Friday, 1 August 2014

Peeled paint inspired by Liesbeth Fidder

Although I have seen the peeled paint effect before, it was Liesbeth's hanging board on the Paper Artsy blog that set me wanting to try it! 
Well, that and then a programme I watched about the persecution of Catholics in the 1600's that really got me moving!

The stamp I used has always made me think of someone talking to a hidden other person. Now I realise that the person was the priest - locked up in his priest hole, being warned to keep quiet! 
They must have been terrifying times, especially when soldiers would hang around for days hoping that the priest would either get hungry or smelly enough to detect!! One place on the programme was Salmsebury Hall near Preston, a lovely place to visit especially with children.
The image is LPC011 which I stamped in Jet Black archival onto a painted background of Snowflake, Concrete and Nougat.A little bit of text stamp - PA Mini MN76. A little bit of colouring with distress markers then the smeared Petroleum Jelly that I sent hubby of to the shops for(he was going for a walk anyway!)
I used Bora Bora paint over the jelly and image and then - wow!!! I love this effect and I'll be using it again (and again)!!!
I decided to use crackle paste mixed with Concrete Fresco paint through a stencil, but then decided I couldn't wait any longer so used my heat gun on it! I loved the puffy effect I got and with nothing else to hand, used my trusty Adirondak silver dabber paint to sponge on to the puffy bits. 

The cross came from some jewellery I bought at Primark in a sale ages ago.
Finally a key stamped in dabber silver and some shiny fibres and ribbons.

Linking this to the Paper Artsy blog

Thanks for looking, Chris


Bleubeard and Elizabeth said...

You put SO much into your tags. This one is no exception. It is truly stunning. And I am learning a bit of history along the way, too. What a perfect story to accompany the tag.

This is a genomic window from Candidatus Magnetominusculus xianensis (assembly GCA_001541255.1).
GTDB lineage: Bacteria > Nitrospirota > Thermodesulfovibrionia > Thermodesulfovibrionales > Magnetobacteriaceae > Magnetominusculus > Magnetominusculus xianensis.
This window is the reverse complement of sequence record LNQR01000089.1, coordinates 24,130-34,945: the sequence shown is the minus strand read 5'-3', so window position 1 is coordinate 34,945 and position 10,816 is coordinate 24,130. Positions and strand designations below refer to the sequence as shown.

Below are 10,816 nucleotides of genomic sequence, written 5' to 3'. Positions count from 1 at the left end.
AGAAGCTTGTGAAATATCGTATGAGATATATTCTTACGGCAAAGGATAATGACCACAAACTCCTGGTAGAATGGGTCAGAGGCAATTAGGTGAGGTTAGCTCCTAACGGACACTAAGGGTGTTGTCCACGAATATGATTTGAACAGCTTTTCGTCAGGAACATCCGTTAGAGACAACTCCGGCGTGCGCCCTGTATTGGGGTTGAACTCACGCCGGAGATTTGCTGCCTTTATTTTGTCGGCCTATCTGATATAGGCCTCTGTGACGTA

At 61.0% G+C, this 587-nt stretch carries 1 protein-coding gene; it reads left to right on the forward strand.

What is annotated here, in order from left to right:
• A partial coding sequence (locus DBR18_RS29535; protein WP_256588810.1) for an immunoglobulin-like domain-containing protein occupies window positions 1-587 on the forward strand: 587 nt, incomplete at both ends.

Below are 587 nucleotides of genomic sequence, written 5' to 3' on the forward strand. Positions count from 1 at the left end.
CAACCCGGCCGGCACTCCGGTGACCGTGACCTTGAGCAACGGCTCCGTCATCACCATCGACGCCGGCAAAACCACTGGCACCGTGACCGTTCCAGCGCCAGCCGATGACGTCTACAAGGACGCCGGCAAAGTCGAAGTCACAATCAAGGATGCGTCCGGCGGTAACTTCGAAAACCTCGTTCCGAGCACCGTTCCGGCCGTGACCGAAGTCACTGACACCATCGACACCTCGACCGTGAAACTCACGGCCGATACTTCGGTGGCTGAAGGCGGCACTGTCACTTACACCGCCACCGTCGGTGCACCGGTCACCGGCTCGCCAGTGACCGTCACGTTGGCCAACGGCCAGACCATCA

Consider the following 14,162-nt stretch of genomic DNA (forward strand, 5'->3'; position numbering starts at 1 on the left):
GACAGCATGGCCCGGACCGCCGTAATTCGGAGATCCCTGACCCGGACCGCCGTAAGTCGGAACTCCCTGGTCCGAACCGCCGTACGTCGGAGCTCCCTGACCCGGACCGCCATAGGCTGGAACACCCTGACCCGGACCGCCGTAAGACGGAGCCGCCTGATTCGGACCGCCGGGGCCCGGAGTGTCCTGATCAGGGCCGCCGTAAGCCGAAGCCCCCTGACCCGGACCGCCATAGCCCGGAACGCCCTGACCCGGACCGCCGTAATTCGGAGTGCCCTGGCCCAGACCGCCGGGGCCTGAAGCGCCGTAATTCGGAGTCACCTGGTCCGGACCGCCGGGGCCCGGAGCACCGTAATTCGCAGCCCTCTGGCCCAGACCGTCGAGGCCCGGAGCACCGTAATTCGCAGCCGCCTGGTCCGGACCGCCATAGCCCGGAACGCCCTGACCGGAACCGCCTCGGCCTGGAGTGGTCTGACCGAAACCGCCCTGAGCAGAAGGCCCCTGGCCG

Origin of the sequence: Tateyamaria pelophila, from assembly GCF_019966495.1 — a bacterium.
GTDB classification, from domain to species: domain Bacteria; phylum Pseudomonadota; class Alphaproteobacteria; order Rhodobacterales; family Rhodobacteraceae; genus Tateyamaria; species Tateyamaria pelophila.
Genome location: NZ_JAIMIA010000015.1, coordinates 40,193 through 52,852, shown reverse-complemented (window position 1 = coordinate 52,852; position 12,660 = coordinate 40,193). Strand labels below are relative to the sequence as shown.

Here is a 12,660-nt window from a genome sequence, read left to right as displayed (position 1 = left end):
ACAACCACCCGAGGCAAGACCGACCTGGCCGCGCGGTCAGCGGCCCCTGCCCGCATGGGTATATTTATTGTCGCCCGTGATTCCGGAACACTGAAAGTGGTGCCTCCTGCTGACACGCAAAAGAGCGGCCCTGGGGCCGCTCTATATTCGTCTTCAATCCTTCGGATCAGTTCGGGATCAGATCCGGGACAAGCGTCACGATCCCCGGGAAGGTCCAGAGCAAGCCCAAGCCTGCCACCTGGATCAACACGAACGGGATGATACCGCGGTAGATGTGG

Saw you used dabbers in your art. You asked what bingo dabbers are. They are ink, not paint, and are similar to the TH ink dabbers, EXCEPT they cost about 1/10th of his. You can find them at drug and some grocery stores that sell bingo cards. They are great because they dry quickly, too. And depending upon how hard you press the dabber, the ink can be translucent or opaque.

Hazel Agnew said...

What an interesting post. Fascinating. Love the colours and the effects. Love bora bora. Fab work. X

Helen said...

Wow, Chris, love the tag, and the story behind it too.

Julie Ann Lee said...

What a lovely tag, Chris! I love how you've used the technique; the colours you've used; the textures and the story behind this is so interesting too! Lovely! Julie Ann xxx

Etsuko Noguchi said...

Beautiyful tag! Great technique and fantastic images, I love it! xx

She King said...

Hi Chris. LOVE your tag....must do this technique's a while since I've used lovely and messy! Have a good weekend. Love S xx

Sarah Anderson said...

fab, fab tag Chris, and love your inspiration!!

Darcy UK said...

Fab, I love how you have woven the story around it.

Crafter's Laboratory said...

What a truly beautiful piece.

Anonymous said...

I've always been fascinated by those dark times Chris, ever since I read Green Darkness by Anya Seton many years ago.
Your tag looks amazing, great use of that technique, & the LP stamp works perfectly. I love your bubbly grungepaste too.
Alison xxx

butterfly said...

What a brilliant story-telling tag - full of the drama of those terrifying times. A fantastic way to use that paint technique.
Alison xx